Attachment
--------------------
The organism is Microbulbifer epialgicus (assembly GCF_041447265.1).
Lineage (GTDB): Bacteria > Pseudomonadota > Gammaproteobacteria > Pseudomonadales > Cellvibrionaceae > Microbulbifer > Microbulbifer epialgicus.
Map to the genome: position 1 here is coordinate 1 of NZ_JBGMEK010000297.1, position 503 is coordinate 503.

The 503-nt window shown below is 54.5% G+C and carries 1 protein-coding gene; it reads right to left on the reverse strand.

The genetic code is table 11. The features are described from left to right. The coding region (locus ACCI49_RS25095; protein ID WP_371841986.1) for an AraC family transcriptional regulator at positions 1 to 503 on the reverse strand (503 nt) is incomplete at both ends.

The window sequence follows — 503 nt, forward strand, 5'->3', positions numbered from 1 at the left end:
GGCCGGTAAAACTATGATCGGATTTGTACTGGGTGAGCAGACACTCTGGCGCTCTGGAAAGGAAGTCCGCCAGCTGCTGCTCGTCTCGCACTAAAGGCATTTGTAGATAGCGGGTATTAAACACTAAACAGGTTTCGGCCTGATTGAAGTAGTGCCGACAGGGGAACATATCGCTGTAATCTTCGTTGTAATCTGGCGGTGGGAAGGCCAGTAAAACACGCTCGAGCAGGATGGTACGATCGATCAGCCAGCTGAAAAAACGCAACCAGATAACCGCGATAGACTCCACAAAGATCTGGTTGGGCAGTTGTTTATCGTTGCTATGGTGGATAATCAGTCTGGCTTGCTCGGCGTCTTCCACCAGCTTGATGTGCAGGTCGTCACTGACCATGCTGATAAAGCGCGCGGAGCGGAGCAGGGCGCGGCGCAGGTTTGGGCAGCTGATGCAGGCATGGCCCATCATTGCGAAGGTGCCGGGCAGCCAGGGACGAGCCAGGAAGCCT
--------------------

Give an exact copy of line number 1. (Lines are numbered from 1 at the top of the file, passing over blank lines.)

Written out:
The organism is Microbulbifer epialgicus (assembly GCF_041447265.1).